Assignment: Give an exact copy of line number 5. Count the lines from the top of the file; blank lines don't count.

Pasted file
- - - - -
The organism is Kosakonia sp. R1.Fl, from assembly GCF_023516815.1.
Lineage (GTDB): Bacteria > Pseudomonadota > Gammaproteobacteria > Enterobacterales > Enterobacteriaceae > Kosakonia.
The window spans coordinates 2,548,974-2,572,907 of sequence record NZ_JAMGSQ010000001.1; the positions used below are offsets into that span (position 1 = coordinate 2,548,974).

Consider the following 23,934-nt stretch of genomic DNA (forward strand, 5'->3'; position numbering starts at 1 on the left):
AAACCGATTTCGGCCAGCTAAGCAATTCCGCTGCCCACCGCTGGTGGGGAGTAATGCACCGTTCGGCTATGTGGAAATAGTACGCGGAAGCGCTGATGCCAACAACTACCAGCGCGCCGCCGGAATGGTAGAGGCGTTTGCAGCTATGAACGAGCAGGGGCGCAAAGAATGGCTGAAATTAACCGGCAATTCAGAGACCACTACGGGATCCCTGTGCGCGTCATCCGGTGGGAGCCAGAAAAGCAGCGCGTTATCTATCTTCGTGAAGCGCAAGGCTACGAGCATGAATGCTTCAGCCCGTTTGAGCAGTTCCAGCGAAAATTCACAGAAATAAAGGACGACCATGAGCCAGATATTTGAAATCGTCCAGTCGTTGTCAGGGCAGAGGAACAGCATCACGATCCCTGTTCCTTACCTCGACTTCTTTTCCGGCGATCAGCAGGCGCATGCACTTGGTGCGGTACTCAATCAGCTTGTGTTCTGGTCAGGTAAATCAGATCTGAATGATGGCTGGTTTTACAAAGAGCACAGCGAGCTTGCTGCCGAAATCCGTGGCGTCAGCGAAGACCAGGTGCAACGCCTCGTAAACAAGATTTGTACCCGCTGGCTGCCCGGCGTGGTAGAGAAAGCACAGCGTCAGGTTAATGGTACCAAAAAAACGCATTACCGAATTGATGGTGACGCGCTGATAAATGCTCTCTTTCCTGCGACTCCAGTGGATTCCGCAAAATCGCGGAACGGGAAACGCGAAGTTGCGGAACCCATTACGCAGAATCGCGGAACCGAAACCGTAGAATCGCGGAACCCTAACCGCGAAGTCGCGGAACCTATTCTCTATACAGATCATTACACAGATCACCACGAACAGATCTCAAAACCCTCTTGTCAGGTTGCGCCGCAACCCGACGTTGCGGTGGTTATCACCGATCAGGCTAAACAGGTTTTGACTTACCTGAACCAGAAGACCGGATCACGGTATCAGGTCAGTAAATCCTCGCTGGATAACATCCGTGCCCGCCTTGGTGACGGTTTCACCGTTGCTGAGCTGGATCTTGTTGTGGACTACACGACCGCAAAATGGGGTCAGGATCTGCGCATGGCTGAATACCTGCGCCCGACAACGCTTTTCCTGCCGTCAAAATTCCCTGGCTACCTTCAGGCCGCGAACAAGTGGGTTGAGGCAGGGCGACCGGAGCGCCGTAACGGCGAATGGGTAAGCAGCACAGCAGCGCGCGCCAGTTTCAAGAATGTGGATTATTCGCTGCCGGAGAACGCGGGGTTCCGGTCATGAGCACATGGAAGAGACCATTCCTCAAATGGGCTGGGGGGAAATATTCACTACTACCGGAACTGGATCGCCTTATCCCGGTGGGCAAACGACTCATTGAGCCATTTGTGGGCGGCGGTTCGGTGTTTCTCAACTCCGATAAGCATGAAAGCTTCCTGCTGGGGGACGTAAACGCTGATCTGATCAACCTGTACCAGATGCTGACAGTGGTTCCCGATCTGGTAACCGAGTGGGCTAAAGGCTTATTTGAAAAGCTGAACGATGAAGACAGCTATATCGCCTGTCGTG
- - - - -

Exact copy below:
AAACCGATTTCGGCCAGCTAAGCAATTCCGCTGCCCACCGCTGGTGGGGAGTAATGCACCGTTCGGCTATGTGGAAATAGTACGCGGAAGCGCTGATGCCAACAACTACCAGCGCGCCGCCGGAATGGTAGAGGCGTTTGCAGCTATGAACGAGCAGGGGCGCAAAGAATGGCTGAAATTAACCGGCAATTCAGAGACCACTACGGGATCCCTGTGCGCGTCATCCGGTGGGAGCCAGAAAAGCAGCGCGTTATCTATCTTCGTGAAGCGCAAGGCTACGAGCATGAATGCTTCAGCCCGTTTGAGCAGTTCCAGCGAAAATTCACAGAAATAAAGGACGACCATGAGCCAGATATTTGAAATCGTCCAGTCGTTGTCAGGGCAGAGGAACAGCATCACGATCCCTGTTCCTTACCTCGACTTCTTTTCCGGCGATCAGCAGGCGCATGCACTTGGTGCGGTACTCAATCAGCTTGTGTTCTGGTCAGGTAAATCAGATCTGAATGATGGCTGGTTTTACAAAGAGCACAGCGAGCTTGCTGCCGAAATCCGTGGCGTCAGCGAAGACCAGGTGCAACGCCTCGTAAACAAGATTTGTACCCGCTGGCTGCCCGGCGTGGTAGAGAAAGCACAGCGTCAGGTTAATGGTACCAAAAAAACGCATTACCGAATTGATGGTGACGCGCTGATAAATGCTCTCTTTCCTGCGACTCCAGTGGATTCCGCAAAATCGCGGAACGGGAAACGCGAAGTTGCGGAACCCATTACGCAGAATCGCGGAACCGAAACCGTAGAATCGCGGAACCCTAACCGCGAAGTCGCGGAACCTATTCTCTATACAGATCATTACACAGATCACCACGAACAGATCTCAAAACCCTCTTGTCAGGTTGCGCCGCAACCCGACGTTGCGGTGGTTATCACCGATCAGGCTAAACAGGTTTTGACTTACCTGAACCAGAAGACCGGATCACGGTATCAGGTCAGTAAATCCTCGCTGGATAACATCCGTGCCCGCCTTGGTGACGGTTTCACCGTTGCTGAGCTGGATCTTGTTGTGGACTACACGACCGCAAAATGGGGTCAGGATCTGCGCATGGCTGAATACCTGCGCCCGACAACGCTTTTCCTGCCGTCAAAATTCCCTGGCTACCTTCAGGCCGCGAACAAGTGGGTTGAGGCAGGGCGACCGGAGCGCCGTAACGGCGAATGGGTAAGCAGCACAGCAGCGCGCGCCAGTTTCAAGAATGTGGATTATTCGCTGCCGGAGAACGCGGGGTTCCGGTCATGAGCACATGGAAGAGACCATTCCTCAAATGGGCTGGGGGGAAATATTCACTACTACCGGAACTGGATCGCCTTATCCCGGTGGGCAAACGACTCATTGAGCCATTTGTGGGCGGCGGTTCGGTGTTTCTCAACTCCGATAAGCATGAAAGCTTCCTGCTGGGGGACGTAAACGCTGATCTGATCAACCTGTACCAGATGCTGACAGTGGTTCCCGATCTGGTAACCGAGTGGGCTAAAGGCTTATTTGAAAAGCTGAACGATGAAGACAGCTATATCGCCTGTCGTG